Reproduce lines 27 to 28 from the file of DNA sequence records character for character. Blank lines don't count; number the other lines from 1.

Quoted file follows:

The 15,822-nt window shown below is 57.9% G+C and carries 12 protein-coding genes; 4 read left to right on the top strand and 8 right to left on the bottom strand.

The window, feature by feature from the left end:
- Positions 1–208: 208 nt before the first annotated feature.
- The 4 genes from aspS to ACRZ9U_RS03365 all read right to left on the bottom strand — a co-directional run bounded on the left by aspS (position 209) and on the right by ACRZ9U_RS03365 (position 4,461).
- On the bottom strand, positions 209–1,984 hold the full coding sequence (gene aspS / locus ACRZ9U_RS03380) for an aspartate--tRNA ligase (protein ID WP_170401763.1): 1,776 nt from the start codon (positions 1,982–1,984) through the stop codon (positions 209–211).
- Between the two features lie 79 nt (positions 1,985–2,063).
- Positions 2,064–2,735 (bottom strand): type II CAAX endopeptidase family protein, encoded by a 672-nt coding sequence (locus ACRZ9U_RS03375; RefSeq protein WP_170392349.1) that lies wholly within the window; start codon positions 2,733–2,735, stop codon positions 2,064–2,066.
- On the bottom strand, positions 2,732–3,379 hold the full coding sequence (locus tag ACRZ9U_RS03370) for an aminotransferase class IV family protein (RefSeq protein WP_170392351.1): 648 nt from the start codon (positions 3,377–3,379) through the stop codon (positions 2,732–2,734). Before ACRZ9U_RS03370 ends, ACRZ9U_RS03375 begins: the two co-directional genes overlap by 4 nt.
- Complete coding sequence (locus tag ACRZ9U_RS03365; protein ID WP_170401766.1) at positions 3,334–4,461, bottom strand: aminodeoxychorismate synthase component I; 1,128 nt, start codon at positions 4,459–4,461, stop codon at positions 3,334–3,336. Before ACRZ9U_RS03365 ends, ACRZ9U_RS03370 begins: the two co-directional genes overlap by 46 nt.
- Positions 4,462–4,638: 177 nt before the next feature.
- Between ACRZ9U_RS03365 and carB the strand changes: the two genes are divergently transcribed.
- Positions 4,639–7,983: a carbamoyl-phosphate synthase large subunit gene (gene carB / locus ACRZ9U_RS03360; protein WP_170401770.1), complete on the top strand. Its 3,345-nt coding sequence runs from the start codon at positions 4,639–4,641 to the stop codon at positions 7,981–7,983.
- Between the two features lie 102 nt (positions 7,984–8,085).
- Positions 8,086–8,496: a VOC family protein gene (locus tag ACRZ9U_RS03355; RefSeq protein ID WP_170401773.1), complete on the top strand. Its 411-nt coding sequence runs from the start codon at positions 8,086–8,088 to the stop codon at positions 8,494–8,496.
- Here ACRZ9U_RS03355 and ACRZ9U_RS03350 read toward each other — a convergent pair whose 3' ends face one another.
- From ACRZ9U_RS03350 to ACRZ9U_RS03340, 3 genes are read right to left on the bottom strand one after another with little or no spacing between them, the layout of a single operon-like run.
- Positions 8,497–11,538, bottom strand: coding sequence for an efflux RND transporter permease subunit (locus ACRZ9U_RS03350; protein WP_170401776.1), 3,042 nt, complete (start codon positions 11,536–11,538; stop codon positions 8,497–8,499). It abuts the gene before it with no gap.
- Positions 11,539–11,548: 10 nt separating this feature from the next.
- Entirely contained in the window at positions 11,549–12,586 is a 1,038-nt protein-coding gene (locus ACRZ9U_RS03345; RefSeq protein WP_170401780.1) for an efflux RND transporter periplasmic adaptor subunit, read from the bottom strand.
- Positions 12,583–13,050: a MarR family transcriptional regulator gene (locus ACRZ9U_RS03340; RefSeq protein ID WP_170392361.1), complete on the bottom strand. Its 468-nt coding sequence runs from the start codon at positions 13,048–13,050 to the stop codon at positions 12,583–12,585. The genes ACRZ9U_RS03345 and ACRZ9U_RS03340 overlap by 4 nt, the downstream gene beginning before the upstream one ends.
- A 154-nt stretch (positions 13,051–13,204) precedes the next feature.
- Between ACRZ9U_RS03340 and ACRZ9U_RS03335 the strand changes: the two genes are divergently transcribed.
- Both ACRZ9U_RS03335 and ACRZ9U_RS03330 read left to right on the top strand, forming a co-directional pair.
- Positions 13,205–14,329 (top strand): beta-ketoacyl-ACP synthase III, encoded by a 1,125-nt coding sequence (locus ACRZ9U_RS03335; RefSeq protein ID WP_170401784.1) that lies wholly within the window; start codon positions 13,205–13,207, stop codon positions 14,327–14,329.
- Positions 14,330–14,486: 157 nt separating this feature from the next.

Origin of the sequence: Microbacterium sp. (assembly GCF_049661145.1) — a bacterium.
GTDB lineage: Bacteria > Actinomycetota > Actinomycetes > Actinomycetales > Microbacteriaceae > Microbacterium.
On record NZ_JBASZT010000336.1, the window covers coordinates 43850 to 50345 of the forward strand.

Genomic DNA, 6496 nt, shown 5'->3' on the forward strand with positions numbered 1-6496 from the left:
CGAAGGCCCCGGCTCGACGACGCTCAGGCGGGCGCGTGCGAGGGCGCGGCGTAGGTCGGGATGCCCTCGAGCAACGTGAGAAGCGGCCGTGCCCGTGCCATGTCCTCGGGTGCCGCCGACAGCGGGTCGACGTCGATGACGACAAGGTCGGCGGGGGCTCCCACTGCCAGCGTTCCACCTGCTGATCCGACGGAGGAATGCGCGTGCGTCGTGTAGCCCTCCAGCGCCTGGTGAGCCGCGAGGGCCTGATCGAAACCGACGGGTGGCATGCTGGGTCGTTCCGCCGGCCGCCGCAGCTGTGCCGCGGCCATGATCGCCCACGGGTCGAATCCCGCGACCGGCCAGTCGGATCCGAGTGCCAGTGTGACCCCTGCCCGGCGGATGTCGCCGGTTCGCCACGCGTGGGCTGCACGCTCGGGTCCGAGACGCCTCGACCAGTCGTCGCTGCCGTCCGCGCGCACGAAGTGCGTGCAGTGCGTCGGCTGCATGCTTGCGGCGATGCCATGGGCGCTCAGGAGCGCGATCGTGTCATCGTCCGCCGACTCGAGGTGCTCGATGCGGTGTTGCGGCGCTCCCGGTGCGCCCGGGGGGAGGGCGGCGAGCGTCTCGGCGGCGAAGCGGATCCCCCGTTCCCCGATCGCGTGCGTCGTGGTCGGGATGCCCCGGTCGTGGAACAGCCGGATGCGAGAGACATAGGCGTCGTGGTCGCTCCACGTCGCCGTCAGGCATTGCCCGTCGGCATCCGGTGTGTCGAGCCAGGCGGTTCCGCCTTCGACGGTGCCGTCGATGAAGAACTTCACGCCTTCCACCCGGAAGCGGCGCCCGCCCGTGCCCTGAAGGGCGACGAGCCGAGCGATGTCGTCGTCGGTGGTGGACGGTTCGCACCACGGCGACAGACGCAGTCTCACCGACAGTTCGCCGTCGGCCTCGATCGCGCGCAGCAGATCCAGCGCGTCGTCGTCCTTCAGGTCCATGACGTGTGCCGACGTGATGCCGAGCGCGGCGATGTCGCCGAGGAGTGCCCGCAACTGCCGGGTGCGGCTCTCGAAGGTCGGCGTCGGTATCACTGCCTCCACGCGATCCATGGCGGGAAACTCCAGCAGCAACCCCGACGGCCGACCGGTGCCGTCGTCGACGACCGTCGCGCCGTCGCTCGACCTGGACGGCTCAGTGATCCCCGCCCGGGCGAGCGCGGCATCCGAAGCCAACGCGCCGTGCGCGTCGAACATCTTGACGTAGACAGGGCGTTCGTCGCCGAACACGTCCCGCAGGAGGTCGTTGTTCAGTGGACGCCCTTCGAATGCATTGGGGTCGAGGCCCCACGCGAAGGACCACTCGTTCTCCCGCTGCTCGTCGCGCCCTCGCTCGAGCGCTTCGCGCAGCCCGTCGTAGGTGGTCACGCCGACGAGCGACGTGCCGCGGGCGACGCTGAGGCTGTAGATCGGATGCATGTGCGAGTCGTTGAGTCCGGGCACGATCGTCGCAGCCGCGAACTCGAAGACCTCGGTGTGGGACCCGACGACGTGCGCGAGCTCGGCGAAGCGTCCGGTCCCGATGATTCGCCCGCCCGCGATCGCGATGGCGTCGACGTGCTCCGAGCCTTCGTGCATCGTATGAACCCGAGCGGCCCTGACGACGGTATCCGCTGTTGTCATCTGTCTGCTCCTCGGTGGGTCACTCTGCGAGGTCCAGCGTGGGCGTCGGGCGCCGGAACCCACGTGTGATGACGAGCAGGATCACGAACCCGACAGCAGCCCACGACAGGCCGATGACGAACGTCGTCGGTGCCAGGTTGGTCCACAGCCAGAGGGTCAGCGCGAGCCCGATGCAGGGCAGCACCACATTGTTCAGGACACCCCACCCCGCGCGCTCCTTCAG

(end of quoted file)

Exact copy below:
GTDB lineage: Bacteria > Actinomycetota > Actinomycetes > Actinomycetales > Microbacteriaceae > Microbacterium.
On record NZ_JBASZT010000336.1, the window covers coordinates 43850 to 50345 of the forward strand.